The point is, however, that he probably demands of his students that they reproduce his thoughts — or rather, opinions — not only in content but in form, that is to say in approximately standard grammar. Whether this is hypocritical of him rather depends on whether he is aware of it.

March 3, 2017

The key difference between written and oral communication

Filed under: Media, Politics, USA — Tags: , , , , — Nicholas @ 05:00

Megan McArdle, discussing the uproar over the Attorney General Jeff Sessions “did he or didn’t he lie to congress” debate, took time to clarify why we don’t (and can’t) parse spoken communications in the same way we do with written work:

If you read the latter part of this exchange extremely strictly, chopping off the preamble, then you can argue that Sessions was technically untruthful. The problem is that this is not how verbal communication works. The left is attempting to hold the attorney general to a standard of precision that is appropriate for written communication, where we can reflect on preceding context and choose exactly the right word.

Oral language is much looser, because it’s real time. Real time means that we don’t have 20 minutes to puzzle over the exact phrasing that will best communicate our meaning. (For example: Reading this column aloud will take you perhaps five minutes. It took me nearly that many hours to write.) On the other hand, our audience is right there, and can ask for clarification if they are confused.1

Demanding extreme clarity from an oral exchange is unreasonable. Moreover, everyone understands that this is unreasonable — except, possibly, for the chattering classes, who spend their lives so thoroughly marinated in the written word that they come to think that the two spheres are supposed to be identical. Most ordinary people understand very well that there’s a big difference between talking and writing (which is why most people, even those who are dazzling in conversation, have a hard time producing fluid and lively prose).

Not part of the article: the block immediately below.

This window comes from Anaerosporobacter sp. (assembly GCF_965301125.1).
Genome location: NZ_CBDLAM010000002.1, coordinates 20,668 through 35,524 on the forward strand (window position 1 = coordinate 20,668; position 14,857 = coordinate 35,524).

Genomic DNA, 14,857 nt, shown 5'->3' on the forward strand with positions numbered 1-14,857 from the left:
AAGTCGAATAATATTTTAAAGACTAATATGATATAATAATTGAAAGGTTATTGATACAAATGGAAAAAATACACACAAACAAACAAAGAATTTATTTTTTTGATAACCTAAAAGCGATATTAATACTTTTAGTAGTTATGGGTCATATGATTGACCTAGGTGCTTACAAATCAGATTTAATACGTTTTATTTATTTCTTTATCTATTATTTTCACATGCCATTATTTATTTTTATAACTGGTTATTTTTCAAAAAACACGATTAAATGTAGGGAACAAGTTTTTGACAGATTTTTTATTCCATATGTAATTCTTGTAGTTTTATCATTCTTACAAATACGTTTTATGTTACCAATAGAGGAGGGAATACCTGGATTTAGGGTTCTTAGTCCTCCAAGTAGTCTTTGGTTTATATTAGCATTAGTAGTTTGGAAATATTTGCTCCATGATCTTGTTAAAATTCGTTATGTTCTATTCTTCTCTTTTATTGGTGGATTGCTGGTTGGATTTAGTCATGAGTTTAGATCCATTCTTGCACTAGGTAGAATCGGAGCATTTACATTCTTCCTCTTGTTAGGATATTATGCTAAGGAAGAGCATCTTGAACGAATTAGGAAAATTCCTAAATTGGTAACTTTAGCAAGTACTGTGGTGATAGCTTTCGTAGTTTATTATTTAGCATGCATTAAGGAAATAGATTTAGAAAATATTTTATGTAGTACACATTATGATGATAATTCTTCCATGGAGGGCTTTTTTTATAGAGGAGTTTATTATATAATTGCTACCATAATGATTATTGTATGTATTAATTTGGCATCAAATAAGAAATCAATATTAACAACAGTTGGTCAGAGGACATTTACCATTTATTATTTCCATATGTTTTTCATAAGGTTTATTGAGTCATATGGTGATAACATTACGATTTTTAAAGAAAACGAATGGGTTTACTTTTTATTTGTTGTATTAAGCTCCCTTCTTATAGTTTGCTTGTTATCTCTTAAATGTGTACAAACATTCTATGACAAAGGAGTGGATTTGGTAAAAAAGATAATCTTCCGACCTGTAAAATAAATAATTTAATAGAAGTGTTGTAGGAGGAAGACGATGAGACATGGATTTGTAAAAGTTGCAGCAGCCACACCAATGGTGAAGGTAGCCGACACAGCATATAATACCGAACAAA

That’s not to say that it’s wrong to investigate the Trump administration’s ties to Russia. Investigate away! If the Trump campaign knew about, or colluded with, the hack on the DNC, then Trump should be impeached. But at the moment, we have no evidence that Sessions committed a crime, much less attempted to cover it up. The court of public opinion is probably going to require somewhat better facts to convict.

    1. One reason that we writers spend so much time thinking about precise wording, and larding our prose with extra paragraphs meant to clarify exactly what we’re talking about, is that language is rife with ambiguity. This is why, at one time, Annapolis cadets were required to take a class in which they would write orders, and their fellow cadets would tear them apart looking for ways that a simple order could be misunderstood. It’s also one reason so many people get into so much trouble on Twitter: they write like they talk, but stripped of cues like context and facial expression, what they say is very easily taken the wrong way.